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Ming, Jiang, Wu, Dinghao, Wang, Jun, Xiao, Gaoyao, Liu, Peng.  2016.  StraightTaint: Decoupled Offline Symbolic Taint Analysis. Proceedings of the 31st IEEE/ACM International Conference on Automated Software Engineering. :308–319.

Taint analysis has been widely applied in ex post facto security applications, such as attack provenance investigation, computer forensic analysis, and reverse engineering. Unfortunately, the high runtime overhead imposed by dynamic taint analysis makes it impractical in many scenarios. The key obstacle is the strict coupling of program execution and taint tracking logic code. To alleviate this performance bottleneck, recent work seeks to offload taint analysis from program execution and run it on a spare core or a different CPU. However, since the taint analysis has heavy data and control dependencies on the program execution, the massive data in recording and transformation overshadow the benefit of decoupling. In this paper, we propose a novel technique to allow very lightweight logging, resulting in much lower execution slowdown, while still permitting us to perform full-featured offline taint analysis. We develop StraightTaint, a hybrid taint analysis tool that completely decouples the program execution and taint analysis. StraightTaint relies on very lightweight logging of the execution information to reconstruct a straight-line code, enabling an offline symbolic taint analysis without frequent data communication with the application. While StraightTaint does not log complete runtime or input values, it is able to precisely identify the causal relationships between sources and sinks, for example. Compared with traditional dynamic taint analysis tools, StraightTaint has much lower application runtime overhead.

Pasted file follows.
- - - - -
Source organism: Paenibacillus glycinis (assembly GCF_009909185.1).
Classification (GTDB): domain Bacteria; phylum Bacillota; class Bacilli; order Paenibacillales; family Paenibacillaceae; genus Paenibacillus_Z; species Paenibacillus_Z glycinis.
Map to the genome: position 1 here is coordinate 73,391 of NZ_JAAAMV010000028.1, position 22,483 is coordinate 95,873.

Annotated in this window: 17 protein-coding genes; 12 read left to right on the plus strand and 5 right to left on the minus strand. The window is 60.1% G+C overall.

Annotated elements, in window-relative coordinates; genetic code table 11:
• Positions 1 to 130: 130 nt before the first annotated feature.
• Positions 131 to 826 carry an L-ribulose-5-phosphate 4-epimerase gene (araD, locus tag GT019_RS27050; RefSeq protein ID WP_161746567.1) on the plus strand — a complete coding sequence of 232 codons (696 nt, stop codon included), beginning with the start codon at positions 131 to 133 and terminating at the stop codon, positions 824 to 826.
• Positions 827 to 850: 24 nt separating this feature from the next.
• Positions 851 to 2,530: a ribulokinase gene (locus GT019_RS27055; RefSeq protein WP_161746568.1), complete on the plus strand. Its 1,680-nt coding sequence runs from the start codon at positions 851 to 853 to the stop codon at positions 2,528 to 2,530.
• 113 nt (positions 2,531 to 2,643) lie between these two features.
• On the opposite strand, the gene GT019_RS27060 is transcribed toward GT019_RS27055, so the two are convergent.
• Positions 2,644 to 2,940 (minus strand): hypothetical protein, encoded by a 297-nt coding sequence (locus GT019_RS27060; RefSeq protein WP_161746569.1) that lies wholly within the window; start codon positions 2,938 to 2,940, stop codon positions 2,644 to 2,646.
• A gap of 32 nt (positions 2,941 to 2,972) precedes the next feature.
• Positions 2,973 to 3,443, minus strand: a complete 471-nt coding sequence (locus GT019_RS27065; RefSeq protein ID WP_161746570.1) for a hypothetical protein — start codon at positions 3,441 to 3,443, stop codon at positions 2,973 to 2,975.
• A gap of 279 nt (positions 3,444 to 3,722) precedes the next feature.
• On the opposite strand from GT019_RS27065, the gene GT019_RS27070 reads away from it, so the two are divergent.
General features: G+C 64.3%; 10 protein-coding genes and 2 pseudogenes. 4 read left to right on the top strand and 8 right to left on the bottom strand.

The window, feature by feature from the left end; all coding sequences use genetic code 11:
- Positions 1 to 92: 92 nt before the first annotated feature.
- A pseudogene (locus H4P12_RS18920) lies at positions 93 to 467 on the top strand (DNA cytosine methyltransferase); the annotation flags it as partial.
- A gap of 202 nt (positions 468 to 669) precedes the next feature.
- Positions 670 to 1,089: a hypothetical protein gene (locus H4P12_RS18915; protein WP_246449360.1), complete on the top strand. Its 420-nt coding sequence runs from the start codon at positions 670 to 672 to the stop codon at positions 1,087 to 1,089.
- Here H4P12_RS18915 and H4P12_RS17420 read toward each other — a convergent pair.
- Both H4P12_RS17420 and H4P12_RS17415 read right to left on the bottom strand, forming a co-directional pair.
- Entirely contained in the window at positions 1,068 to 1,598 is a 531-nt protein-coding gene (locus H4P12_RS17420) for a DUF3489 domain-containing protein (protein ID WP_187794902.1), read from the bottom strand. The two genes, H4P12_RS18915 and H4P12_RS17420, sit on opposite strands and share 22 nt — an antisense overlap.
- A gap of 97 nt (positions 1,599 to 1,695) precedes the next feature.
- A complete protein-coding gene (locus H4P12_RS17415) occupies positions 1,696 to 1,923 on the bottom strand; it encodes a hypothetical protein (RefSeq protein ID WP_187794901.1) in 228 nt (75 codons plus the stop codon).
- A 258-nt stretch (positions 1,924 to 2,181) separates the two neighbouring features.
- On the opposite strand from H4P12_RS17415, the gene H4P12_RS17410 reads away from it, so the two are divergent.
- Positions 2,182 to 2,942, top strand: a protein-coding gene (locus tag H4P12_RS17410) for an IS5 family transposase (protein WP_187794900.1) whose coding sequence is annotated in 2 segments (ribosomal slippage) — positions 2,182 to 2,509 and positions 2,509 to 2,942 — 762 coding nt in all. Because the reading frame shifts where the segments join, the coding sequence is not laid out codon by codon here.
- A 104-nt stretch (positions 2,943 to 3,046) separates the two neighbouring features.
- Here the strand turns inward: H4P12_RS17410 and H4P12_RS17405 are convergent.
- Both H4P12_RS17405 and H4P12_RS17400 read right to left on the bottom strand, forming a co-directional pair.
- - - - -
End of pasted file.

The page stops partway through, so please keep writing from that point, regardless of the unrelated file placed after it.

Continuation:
Wang, Dong, Ming, Jiang, Chen, Ting, Zhang, Xiaosong, Wang, Chao.  2018.  Cracking IoT Device User Account via Brute-force Attack to SMS Authentication Code. Proceedings of the First Workshop on Radical and Experiential Security. :57–60.

IoT device usually has an associated application to facilitate customers' interactions with the device, and customers need to register an account to use this application as well. Due to the popularity of mobile phone, a customer is encouraged to register an account with his own mobile phone number. After binding the device to his account, the customer can control his device remotely with his smartphone. When a customer forgets his password, he can use his mobile phone to receive a verification code that is sent by the Short Message Service (SMS) to authenticate and reset his password. If an attacker gains this code, he can steal the victim's account (reset password or login directly) to control the IoT device. Although IoT device vendors have already deployed a set of security countermeasures to protect account such as setting expiration time for SMS authentication code, HTTP encryption, and application packing, this paper shows that existing IoT account password reset via SMS authentication code are still vulnerable to brute-force attacks. In particular, we present an automatic brute-force attack to bypass current protections and then crack IoT device user account. Our preliminary study on popular IoT devices such as smart lock, smart watch, smart router, and sharing car has discovered six account login zero-day vulnerabilities.